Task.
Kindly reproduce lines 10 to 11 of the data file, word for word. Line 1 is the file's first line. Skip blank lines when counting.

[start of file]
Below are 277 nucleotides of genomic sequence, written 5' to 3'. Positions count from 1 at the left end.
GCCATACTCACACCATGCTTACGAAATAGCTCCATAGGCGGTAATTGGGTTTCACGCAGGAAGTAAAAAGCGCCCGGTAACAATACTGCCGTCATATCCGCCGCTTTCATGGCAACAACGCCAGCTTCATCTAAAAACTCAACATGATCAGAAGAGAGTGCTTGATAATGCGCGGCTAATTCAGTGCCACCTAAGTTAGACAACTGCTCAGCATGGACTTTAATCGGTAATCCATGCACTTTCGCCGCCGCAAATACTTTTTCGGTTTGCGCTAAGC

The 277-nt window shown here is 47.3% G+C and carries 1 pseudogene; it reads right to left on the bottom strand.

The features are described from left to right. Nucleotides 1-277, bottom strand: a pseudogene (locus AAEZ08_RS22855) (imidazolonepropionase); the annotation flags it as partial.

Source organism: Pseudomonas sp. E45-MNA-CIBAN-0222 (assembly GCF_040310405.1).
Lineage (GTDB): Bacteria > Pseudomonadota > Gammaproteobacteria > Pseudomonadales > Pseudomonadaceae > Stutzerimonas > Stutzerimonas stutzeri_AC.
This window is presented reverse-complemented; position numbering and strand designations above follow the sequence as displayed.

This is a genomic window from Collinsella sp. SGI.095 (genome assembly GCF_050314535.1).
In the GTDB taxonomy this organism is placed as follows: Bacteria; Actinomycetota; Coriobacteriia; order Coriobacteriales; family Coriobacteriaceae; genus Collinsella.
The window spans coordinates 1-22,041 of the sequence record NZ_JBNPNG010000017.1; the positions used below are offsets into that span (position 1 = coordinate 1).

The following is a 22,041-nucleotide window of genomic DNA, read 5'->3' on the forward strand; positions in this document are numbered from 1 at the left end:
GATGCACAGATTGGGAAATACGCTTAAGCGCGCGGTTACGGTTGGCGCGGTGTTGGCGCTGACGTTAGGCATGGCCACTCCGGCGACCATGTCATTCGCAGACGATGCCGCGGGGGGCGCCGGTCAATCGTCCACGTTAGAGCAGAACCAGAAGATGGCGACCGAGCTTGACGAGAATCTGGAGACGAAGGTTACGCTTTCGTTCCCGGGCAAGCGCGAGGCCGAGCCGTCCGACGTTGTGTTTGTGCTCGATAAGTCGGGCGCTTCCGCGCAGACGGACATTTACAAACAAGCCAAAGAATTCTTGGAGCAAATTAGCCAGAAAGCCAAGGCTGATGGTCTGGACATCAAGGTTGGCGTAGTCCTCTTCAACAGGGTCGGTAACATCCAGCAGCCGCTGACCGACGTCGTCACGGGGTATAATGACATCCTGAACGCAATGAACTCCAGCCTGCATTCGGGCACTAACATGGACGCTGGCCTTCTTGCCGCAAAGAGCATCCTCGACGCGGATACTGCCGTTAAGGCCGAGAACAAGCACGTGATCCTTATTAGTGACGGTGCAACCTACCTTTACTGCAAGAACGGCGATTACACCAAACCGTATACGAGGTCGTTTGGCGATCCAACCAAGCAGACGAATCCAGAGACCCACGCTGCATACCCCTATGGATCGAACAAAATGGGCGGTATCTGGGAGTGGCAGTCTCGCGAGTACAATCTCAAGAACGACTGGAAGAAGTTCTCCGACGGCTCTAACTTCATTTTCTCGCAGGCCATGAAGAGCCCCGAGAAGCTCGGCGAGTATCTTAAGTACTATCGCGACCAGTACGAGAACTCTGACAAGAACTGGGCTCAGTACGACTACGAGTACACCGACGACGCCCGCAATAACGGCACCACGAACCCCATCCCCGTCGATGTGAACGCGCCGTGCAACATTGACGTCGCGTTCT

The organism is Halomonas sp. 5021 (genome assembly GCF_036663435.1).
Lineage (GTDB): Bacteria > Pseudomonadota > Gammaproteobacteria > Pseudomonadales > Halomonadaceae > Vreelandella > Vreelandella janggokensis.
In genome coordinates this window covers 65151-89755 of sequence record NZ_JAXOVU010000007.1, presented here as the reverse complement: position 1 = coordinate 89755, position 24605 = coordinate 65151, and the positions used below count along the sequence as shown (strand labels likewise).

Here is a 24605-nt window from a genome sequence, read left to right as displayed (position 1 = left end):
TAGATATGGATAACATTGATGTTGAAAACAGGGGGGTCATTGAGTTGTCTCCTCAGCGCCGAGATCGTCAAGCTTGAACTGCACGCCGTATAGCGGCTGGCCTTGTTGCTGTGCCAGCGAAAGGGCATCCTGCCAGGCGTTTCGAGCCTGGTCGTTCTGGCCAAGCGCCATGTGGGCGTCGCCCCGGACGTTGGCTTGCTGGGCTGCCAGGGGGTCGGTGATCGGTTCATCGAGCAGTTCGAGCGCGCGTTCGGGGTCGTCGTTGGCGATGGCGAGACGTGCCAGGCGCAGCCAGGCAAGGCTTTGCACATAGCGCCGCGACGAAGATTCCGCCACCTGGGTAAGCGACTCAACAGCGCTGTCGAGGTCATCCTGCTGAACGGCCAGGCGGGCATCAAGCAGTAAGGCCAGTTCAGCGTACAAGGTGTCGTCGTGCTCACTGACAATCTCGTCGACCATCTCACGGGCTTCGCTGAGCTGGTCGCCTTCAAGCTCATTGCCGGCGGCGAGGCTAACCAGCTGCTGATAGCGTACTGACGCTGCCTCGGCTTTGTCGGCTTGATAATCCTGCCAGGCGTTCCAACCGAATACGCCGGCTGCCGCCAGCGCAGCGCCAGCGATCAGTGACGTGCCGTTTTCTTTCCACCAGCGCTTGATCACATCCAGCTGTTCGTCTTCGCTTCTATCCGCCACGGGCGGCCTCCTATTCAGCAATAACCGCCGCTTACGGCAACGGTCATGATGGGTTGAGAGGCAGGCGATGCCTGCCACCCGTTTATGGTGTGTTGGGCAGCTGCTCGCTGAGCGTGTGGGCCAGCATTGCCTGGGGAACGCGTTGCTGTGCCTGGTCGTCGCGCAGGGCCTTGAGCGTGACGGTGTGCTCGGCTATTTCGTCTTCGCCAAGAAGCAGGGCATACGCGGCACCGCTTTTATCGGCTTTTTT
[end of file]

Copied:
The window spans coordinates 1-22,041 of the sequence record NZ_JBNPNG010000017.1; the positions used below are offsets into that span (position 1 = coordinate 1).

The following is a 22,041-nucleotide window of genomic DNA, read 5'->3' on the forward strand; positions in this document are numbered from 1 at the left end: